Coronavirus and Market Volatility Revisited
The wild ride that has been the market as of late continues. Driven by a surge in cases of the Coronavirus in South Korea, Italy, Iran, and the United States, last week was the worst week for the stock market since the financial crisis. U.S. equities dropped by double digits with the Dow Jones Index falling almost 3,500 points in just five trading sessions! For the first time since the fourth quarter of 2018, stocks experienced a correction (more than a 10% decline from their high).
However, as is often the case, the worst single days for the market are quickly followed by the best single days. On Monday, the Dow gained nearly 1,300 points, and on Wednesday, it gained another nearly 1,200 points. Those were the two biggest point gains in the history of the index. They followed a week with two of the biggest point drops in the history of the index. It’s a prime example of why timing the market is a futile endeavor.
That’s not to say we’re out of the woods. There is still tremendous uncertainty about the Coronavirus and its impact on the global economy. As we wrote to you last week, demand in the short-term will likely suffer as people cut back on spending on travel and other big-ticket expenses. Some of that demand will be deferred to later periods and some will be lost forever. Corporations will experience disruptions to their supply chains and these disruptions will likely affect earnings in the near term.
While it’s easy to panic, in times like these, being disciplined is what pays off. Here are some things to think about:
- Bonds: The market sell-off led to a rally in the bond market. This week, the 10-year Treasury yield dipped below 1% for the first time in history. At the beginning of 2019, the 10-year Treasury was yielding 2.66%! What does this mean? It means that bonds are doing what one would expect them to do when there is stock market volatility. They are acting as an anchor, a risk mitigator, and an excellent diversifier.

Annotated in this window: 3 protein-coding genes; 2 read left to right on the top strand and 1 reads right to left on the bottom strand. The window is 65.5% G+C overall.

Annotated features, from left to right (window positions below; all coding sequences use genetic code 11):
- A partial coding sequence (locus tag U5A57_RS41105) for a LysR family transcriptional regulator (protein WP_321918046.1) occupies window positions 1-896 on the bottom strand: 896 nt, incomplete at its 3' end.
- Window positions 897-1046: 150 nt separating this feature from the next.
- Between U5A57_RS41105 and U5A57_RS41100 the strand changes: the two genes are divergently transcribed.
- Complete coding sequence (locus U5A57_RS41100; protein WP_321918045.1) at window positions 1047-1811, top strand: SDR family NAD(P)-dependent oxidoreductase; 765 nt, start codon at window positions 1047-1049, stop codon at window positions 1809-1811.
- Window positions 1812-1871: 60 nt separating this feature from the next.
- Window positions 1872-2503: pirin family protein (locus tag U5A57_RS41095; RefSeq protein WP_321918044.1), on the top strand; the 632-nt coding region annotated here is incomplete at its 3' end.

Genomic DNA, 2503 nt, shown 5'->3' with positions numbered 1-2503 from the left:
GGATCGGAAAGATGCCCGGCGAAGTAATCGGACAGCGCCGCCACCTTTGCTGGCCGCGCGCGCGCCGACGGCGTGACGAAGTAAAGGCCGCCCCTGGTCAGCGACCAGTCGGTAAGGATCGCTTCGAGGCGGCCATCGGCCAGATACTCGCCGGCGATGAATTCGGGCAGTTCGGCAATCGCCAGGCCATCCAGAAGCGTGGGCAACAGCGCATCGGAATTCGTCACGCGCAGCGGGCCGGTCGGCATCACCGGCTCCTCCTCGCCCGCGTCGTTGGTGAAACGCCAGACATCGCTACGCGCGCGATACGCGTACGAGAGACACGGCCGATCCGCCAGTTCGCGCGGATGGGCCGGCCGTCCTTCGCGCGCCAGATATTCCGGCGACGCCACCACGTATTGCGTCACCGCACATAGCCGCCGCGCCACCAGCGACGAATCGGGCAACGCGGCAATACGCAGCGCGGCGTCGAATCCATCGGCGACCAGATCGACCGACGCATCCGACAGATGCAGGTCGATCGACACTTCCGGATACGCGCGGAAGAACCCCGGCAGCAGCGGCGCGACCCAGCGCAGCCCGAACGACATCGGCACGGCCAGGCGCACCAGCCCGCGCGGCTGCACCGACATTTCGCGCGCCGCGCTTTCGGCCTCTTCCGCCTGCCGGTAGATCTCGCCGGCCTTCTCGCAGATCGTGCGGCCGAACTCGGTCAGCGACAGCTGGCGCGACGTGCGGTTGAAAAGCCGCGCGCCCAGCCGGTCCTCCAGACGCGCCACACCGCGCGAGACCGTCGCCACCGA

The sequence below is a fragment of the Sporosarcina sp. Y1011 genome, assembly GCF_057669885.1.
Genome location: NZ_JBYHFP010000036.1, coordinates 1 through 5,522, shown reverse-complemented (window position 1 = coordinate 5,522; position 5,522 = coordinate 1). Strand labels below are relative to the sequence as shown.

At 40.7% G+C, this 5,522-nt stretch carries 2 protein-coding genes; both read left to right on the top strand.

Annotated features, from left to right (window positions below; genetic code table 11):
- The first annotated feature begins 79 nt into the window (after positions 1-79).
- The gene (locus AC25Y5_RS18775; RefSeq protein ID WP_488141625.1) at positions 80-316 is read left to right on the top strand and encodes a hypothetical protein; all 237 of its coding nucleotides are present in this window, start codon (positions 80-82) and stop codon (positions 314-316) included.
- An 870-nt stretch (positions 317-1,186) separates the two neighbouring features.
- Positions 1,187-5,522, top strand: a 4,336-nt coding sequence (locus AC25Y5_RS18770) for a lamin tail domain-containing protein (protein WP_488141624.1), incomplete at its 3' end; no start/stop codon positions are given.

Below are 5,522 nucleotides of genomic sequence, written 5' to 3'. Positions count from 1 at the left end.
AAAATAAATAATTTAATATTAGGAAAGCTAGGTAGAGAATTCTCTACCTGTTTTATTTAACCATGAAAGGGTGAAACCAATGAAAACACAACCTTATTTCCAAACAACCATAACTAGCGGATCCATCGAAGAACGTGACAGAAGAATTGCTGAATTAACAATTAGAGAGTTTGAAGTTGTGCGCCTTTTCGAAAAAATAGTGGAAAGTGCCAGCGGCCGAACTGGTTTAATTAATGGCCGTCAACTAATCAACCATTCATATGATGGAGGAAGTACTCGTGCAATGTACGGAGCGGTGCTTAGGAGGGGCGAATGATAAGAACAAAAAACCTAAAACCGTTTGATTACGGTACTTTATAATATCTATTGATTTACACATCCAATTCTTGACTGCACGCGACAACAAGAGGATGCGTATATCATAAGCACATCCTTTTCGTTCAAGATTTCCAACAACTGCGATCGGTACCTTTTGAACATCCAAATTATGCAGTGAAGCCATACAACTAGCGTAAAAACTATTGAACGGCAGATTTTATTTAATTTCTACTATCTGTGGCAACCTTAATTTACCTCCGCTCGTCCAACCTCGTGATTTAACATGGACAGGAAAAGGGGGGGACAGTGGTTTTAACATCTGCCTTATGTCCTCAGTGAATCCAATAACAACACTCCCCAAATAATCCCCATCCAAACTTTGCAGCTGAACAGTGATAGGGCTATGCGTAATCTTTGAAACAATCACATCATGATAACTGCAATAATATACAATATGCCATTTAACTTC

- International stocks: A notable thing about this past week plus has been how international stocks have outpaced U.S. stocks – that is to say they’ve lost less. Given that non-U.S. stocks were far less expensive than U.S. stocks prior to the pullback, the performance difference is not all that surprising.
- Rebalancing and Tax Loss Harvesting: Volatile market environments and market corrections create opportunity to both rebalance portfolios and to harvest losses that can be used against future gains. We are always looking for these opportunities but are even more diligent in times like these.
- Financial Planning: While it’s easy to get caught up in the short-term market gyrations, it’s important to take several steps back and focus on the long-term. The financial planning that we do for you specifically accounts for all different types of market environments (good, bad, and in between) when computing the success of your plan. Volatile markets can be unsettling but if your plan remains successful, that’s what’s important.
While we may continue to experience big ups and downs over the weeks to come, at some point, the Coronavirus will run its course and things will settle down. If markets fall again, it can be a great time to revisit some things that may be on your mind like Roth conversions and investing extra cash. Please don’t hesitate to reach out if you have questions and concerns about your portfolio or would like to revisit/update your financial plan.
For more information related to how the markets are being affected by the Coronavirus:
As a member of the Investment Committee, Matt is instrumental in developing BDF’s overall investment strategy. Matt received his Bachelor of Science in Economics with concentrations in accounting and finance from the Wharton School of the University of Pennsylvania and his MBA in finance and strategic management from the University of Chicago Booth School of Business.